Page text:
Rivian Automotive Draws Interest From GM, Amazon

They were the darling of the 2018 Los Angeles Auto Show. Rivian Automotive, an upstart electric-vehicle company based in Michigan with a plant in Illinois, may soon bring a pair of electric vehicles to the market. The automaker showcased a pickup truck and an SUV in L.A. and may soon have the backing of a pair of very different industry giants as it moves toward production.

Amazon, GM May Invest in Rivian

News reports this week indicate that both GM and Amazon are looking at taking stakes in the fledgling automaker. GM sells more passenger vehicles in America than any other company. Amazon is the leader in online sales and has its hands in a variety of businesses. Separately, the two companies would benefit from a Rivian stake. Together, their funding would provide the backing to ensure this Tesla-fighter gets off to a great start.

The Rivian investment would value the company somewhere between $1 billion and $2 billion dollars, even without having built a single vehicle.

Rivian R1T all-electric pickup truck.
Rivian R1T all-electric pickup truck.

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The company launched in 2009 and was essentially developing under the radar, while mostly everyone’s attention was on Tesla Motors and other industry happenings.

At the L.A. show, Rivian showcased the R1T truck and the R1S SUV with both riding on the same skateboard platform. Powering each model is a quad-motor system with each motor adjoined to a wheel. Three battery size options — 105 kWh, 135 kWh, and 180 kWh — will launch the line, with a range of 240, 310, and 410 miles, respectively.

GM and Electric Vehicles

GM’s interest in the company may seem curious, given its position in the market, especially with its fleet of pickup trucks. GM builds more pickup trucks than its rival Ford, although the latter claims the best-selling model in the Ford F-150.

GM has the ability and desire to electrify its trucks, but purchasing a stake in Rivian would go far in fulfilling its own electrification needs without additional investment. Depending on how a deal is set up, Rivian’s sales totals could become GM’s. This would also go far in enabling GM to meet federal fuel-efficiency guidelines without disruption to its core operation.

Amazon’s In-House Fleet

Amazon’s involvement may seem surprising, but like other tech giants, including Apple and Google, the company is diversifying into many different fields. Further, Amazon has its own fleet of delivery vehicles, which may one day include electric models.

Rivian R1S all-electric SUV.
Rivian R1S all-electric SUV.

Owning a stake in Rivian would smooth that transition. It would also send a warning shot across the industry bow that Amazon is here to play (behind Alexa, of course). This might also signal stronger cooperation between tech and automotive giants, with perhaps the former investing heavily in the latter to further electrification and roll-out autonomous vehicles. We may see a new disruption that won’t necessarily sink established players but transform them.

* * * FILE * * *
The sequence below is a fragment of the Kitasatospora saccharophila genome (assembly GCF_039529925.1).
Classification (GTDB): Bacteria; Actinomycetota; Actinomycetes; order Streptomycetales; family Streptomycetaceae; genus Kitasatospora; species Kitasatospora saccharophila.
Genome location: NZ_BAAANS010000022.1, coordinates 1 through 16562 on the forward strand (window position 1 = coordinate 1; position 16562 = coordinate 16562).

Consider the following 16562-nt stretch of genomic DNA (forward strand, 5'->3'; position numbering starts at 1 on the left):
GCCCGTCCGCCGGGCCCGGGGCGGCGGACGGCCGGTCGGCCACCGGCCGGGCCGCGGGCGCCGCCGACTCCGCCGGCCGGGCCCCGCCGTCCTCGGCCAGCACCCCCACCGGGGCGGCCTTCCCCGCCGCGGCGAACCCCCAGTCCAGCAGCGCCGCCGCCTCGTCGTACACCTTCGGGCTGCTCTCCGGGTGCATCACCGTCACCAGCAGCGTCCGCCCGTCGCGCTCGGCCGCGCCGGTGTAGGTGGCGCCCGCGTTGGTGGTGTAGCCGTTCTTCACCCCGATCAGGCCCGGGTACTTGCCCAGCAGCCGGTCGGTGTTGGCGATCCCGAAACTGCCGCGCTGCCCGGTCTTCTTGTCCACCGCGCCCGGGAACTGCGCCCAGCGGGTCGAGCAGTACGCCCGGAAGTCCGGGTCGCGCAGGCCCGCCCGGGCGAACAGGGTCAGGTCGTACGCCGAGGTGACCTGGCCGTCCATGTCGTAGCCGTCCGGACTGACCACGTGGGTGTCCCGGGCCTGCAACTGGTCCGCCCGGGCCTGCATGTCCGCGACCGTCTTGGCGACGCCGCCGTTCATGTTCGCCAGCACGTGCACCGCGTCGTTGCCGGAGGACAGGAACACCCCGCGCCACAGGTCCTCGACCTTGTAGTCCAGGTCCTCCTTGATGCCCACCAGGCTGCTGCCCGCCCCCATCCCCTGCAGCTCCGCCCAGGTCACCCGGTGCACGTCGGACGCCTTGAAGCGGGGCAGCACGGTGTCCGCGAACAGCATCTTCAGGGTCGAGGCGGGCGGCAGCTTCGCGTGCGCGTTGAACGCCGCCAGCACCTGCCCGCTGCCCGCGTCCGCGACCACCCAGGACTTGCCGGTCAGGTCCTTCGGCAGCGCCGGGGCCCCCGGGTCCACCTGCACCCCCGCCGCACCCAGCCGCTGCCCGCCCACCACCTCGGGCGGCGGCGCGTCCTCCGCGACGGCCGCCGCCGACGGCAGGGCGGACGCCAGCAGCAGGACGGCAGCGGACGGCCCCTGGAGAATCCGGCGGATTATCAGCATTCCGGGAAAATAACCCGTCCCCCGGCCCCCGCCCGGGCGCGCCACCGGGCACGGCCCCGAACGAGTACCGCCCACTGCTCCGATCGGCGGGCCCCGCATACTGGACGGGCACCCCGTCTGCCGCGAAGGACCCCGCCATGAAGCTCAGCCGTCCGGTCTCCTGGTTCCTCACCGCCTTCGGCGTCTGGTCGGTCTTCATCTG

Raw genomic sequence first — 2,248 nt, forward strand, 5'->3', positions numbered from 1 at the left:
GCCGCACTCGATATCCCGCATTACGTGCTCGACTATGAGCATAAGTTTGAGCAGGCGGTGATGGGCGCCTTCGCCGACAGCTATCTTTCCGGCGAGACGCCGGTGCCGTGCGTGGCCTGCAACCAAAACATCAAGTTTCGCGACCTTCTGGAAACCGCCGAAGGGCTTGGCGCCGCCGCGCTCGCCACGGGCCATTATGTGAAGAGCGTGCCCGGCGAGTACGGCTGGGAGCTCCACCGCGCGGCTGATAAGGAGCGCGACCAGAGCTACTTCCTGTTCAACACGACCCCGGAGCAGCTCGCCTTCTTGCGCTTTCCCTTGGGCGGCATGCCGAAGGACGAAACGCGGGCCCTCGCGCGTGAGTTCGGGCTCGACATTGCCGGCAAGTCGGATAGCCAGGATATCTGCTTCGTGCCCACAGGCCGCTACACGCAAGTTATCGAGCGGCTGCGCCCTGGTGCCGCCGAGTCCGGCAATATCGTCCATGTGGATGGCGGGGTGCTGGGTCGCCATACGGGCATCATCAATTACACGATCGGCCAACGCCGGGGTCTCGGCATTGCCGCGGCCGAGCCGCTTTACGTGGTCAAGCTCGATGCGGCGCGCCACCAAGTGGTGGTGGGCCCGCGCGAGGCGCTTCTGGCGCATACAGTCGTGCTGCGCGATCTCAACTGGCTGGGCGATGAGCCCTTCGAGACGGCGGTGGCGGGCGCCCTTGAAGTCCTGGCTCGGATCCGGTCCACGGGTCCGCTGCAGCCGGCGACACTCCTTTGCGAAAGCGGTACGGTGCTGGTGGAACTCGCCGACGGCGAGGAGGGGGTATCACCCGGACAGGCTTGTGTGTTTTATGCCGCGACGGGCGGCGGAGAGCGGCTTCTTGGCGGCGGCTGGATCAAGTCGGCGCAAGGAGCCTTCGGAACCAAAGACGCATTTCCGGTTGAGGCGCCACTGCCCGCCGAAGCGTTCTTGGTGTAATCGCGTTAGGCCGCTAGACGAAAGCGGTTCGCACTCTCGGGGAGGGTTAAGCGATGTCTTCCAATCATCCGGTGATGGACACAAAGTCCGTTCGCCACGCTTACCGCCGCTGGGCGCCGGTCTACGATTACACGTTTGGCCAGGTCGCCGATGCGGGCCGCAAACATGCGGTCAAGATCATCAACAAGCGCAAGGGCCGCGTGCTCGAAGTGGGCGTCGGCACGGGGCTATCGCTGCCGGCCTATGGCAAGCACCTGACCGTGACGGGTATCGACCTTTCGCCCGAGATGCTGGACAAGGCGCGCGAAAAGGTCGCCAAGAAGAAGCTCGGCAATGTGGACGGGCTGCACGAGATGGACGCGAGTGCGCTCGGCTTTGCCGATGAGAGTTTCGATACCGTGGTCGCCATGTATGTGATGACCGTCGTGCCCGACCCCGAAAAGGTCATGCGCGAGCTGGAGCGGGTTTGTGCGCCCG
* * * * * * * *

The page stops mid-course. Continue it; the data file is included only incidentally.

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Rivian Automotive: Digging Deeper

So, why isn’t Rivian considered vaporware by industry critics? For a number of reasons, beginning with its founder, Robert “RJ” Scaringe. Scaringe is a graduate of the Massachusetts Institute of Technology, where he achieved a doctorate in mechanical engineering.

In 2009, he formed Mainstream Motors, which was later renamed Avera Automotive. The company had originally set out to build a fuel-efficient gas-powered car but eventually transitioned to electric vehicles with an eye also on vehicle autonomy. Along the way, the company adopted its present name, won several rounds of funding, hired staff, and acquired the former Mitsubishi manufacturing plant in Normal, Illinois, for a song.

Since the L.A. Auto Show, analysts have looked closely at Rivian and most like what they see. Many compare Rivan with Tesla, but not at the CEO level, at least not in terms of bombastic behavior. While Musk has been making outlandish statements for years, including one that has led to an SEC investigation, Scaringe has quietly been building his business, conducting few interviews (including this one with Forbes), and readying his vehicles for production starting in 2020. And that’s with or without funds from GM or Amazon.


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Photos copyright Rivian Automotive.

Author: admin
Matt Keegan has maintained his love for cars ever since his father taught him kicking tires can be one way to uncover a problem with a vehicle’s suspension system. He since moved on to learn a few things about coefficient of drag, G-forces, toe-heel shifting, and how to work the crazy infotainment system in some random weekly driver. Matt is a member of the Washington Automotive Press Association and is a contributor to various print and online media sources.